But here I was--in my new gardening gloves and determined to win over the English Ivy.  After I pulled away some of the English Ivy, I discovered a rock wall!  Who knew?  It was buried under the mess.  And I didn't see any critters so I thought I could proceed.  (Note the unpainted wood--we were in the process of repairing our siding in this picture.)


Newly discovered rock wall.
I dug up the rest of the English Ivy.  While digging, I discovered quite a few rocks including one very large one!  I "left the large one for my husband to get out" while I continued looking for rocks.  (Sorry, honey!)  It was then that I decided to do a rock garden.

We have a lot of deer here and we have a little bit of a problem with "deer-resistant" plants so it isn't quite as lush as I would like, but here is what it looks like today:

Going up the stairs from the patio.

View looking from the patio towards the front of the house.  Groovy light fixture:-)

Pretty close-up of pretty flowers

Note the giant rock that I made my husband dig dug out

We have a mix of phlox, impatiens (something keeps eating those), petunias, chicks and hens (remind me of my grandmother) and some other flowering geranium ground cover.  I'll keep adding to it next year but so far, it's MUCH better than that despicable ivy.


Saturday, July 20, 2013

How to mix traditional furniture in a modern house

Do you have furniture that maybe isn't your style anymore but it has sentimental value?

Or are you just trying to save a little money by using what you have instead of buying new?

We had those challenges recently when we redecorated my stepdaughter's bedroom.  We had a full-size bed that fit perfectly in the room and used to be mine, and my mother's before me.  It also happens to be FRENCH PROVINCIAL--*gasp!*.

We also had my husband's childhood dresser that fit perfectly in the room-I don't even know what style it is but it was traditional, not mid-century modern.

We are also on a budget and didn't want to buy new furniture for this room if we didn't have to.  The room is used by my stepdaughter when she comes every other weekend and it's also used as a guest room when we have relatives and friends in town.

Before I go much further, here is a before picture of the room from when the previous owners had decorated it:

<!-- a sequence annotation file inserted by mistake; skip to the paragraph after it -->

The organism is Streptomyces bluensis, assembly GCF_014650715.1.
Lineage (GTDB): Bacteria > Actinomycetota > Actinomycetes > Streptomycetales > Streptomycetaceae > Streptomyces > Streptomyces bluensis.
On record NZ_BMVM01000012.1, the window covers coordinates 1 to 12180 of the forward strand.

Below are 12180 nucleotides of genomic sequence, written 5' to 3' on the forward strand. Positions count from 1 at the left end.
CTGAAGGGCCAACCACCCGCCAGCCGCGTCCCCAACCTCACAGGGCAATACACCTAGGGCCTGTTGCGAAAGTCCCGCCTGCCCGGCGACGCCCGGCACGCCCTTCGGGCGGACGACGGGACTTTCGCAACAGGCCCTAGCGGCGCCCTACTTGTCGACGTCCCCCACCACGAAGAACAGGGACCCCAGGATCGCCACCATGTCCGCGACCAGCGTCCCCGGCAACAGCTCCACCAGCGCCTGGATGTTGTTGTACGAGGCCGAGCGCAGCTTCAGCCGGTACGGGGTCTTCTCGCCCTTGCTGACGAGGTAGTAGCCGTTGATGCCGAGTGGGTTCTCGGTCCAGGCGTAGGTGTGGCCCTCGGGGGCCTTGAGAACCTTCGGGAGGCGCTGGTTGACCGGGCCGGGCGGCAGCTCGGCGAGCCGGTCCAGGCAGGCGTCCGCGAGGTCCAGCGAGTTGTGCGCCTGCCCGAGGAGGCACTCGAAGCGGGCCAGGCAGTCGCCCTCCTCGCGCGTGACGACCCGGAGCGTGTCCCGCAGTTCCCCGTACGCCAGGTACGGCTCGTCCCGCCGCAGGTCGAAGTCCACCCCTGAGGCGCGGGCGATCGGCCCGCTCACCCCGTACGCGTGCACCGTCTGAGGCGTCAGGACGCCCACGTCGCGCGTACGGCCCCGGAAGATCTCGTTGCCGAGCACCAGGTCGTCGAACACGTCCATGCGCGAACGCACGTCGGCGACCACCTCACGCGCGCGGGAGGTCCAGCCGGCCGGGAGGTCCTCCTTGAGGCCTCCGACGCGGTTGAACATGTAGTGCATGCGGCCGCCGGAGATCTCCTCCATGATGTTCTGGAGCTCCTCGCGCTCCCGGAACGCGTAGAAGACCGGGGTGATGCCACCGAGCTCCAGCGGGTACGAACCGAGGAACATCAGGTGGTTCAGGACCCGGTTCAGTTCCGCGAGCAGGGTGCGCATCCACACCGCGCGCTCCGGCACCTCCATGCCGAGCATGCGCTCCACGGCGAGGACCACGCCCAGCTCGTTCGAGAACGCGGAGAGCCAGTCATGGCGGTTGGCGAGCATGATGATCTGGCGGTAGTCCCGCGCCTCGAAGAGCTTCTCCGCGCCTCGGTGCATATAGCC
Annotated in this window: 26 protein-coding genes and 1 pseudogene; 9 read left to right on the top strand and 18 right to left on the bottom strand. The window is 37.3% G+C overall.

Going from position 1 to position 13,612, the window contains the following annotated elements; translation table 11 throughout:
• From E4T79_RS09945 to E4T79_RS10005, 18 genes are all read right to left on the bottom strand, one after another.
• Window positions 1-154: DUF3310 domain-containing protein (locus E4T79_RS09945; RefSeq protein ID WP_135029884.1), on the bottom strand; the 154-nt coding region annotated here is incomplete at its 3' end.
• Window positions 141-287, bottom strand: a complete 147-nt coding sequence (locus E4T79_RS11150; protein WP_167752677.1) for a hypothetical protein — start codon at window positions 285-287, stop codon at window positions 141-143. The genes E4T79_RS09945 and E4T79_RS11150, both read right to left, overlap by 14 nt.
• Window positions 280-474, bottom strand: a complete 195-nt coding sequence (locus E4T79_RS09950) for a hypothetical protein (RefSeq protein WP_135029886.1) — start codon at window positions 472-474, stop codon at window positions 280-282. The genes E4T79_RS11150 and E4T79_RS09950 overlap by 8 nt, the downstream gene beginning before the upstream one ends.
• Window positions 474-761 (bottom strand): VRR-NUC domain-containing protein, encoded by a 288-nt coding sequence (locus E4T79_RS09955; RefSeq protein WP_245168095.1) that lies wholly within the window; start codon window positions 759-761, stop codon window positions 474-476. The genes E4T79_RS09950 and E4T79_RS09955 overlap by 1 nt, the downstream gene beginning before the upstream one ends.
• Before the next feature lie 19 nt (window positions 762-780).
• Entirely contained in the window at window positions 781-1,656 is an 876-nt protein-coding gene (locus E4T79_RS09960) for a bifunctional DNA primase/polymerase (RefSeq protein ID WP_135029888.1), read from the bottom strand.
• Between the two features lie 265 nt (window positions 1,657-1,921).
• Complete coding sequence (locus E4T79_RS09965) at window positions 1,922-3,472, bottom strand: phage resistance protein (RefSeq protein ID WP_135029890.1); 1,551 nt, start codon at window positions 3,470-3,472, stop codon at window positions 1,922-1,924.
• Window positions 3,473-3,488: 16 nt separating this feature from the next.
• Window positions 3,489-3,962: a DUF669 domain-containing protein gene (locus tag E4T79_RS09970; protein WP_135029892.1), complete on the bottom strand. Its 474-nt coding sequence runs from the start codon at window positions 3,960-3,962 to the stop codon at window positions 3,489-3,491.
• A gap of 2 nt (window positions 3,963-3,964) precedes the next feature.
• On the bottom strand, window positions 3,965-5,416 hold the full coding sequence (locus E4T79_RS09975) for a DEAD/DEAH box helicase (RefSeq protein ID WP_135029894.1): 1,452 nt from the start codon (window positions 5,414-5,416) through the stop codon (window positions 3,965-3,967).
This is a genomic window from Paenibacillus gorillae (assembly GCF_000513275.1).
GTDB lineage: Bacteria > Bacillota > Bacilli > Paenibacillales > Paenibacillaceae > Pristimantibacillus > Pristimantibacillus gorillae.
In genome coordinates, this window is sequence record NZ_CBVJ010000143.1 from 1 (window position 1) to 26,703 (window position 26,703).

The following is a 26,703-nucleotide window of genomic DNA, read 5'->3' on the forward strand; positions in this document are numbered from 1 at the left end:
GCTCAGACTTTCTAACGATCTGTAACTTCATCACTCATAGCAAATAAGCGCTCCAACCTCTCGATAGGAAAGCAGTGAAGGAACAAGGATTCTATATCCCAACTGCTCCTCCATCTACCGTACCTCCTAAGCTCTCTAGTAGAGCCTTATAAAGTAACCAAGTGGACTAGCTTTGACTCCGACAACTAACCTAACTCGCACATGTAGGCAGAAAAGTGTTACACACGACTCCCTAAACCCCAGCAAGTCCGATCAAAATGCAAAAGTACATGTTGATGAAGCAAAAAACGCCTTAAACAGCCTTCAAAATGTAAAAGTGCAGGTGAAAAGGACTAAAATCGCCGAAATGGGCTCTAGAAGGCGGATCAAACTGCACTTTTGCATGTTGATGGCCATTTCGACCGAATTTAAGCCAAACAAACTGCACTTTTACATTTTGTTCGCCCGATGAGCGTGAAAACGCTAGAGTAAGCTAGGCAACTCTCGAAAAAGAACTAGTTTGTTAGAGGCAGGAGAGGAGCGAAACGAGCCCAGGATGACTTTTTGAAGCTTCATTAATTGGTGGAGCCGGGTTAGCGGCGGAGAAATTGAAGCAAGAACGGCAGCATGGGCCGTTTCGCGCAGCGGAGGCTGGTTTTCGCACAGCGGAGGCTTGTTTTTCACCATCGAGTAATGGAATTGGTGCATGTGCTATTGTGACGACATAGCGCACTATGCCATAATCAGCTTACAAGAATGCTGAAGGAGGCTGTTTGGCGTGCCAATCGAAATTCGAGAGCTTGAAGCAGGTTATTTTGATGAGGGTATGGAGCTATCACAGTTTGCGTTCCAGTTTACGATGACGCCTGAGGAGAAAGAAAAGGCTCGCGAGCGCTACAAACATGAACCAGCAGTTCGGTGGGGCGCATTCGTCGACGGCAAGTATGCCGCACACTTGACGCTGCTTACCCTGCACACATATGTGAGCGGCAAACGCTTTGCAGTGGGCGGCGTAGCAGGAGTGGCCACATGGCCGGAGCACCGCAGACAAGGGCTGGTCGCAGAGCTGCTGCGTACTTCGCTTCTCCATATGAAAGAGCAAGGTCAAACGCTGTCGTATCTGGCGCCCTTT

"Before" picture





It's not great but it's the only picture I have of the room from "before".  The original owners had decorated it for their grand-daughter and it was really, really sweet.  The color scheme was pink and mint-green.  But very "country cottage" and it seemed really out of place in this house.

This room actually had really nice, creamy white wall:wall carpet in here.  It was very high quality and pretty new.  After living here for about two weeks, my 13 year old stepdaughter decided she didn't feel well and she took some Pepto Bismol, unbeknownst to us.  Well, it didn't help and she ended up barfing all over the carpet.  Ugh.

I had no idea of this before, but Pepto Bismol has red dye that doesn't come out of carpeting.  We had the professionals come and they couldn't save the carpet.  So we had to rip it out.  Fortunately, our entire house has hardwoods under the carpets.  Pristine hardwoods that have never seen the light of day before!

So here is the room now after fresh coats of paint on the walls, trim, closet doors and window:

Much better.

Looking into the Hallway.

Freshly painted closet doors.

Corner nook

We have a real mix of things going on in this room but it turned out great!  It's one of my favorite rooms in the home.

Here are my top tips for mixing traditional furniture into your modern home:

1:  Pick Modern Paint Colors: 

We chose modern colors for our walls and for our furniture.  Depending on what color your furniture is, you may be able to just paint the walls.  Our furniture's finish had seen better days so we opted to paint them.  It also helped to create a more cohesive look in the room.

Our trim in the whole house is Benjamin Moore Decorators White, which is the truest white I could find.  The walls in this room are BM Nimbus Gray, which is actually pretty blue.  We also chose to paint the furniture a modern color--BM Chelsea Gray, which is my favorite gray with a lot of brown undertones.  We also painted the walls in the powder room and the cabinets in the butler's pantry this color.

 
French Provincial Bed Painted Chelsea Gray

 2.  Pick Modern Textiles--Fabrics and Rugs.

We chose modern drapes and bedding for this room.  The quilt was made by my mother but it is also very modern.  The drapes are from Ikea (sad to see they don't seem to sell these anymore--they are amazing!) and the comforter is from West Elm. 

The other bedding is pretty modern--the bedskirt is a simple ticking stripe that we had left over from another house and the carpet was an old Crate and Barrel striped wool carpet that I had rolled up in the basement.


Ikea drapes

3.  Add in Modern Accessories

I added a modern round mirror above the dresser, modern lamps, artwork, and a very vintage modern tulip chair.  It's an eames knockoff that I found on craigslist a few months ago.  Layered with a sheepskin, it's the perfect teenage girl's chair.



And there you have it--so don't be afraid to mix up your furnishing a little bit  It adds personality, depth, and character to your home.  You don't have to get rid of things you love just because your decorating style has changed a bit.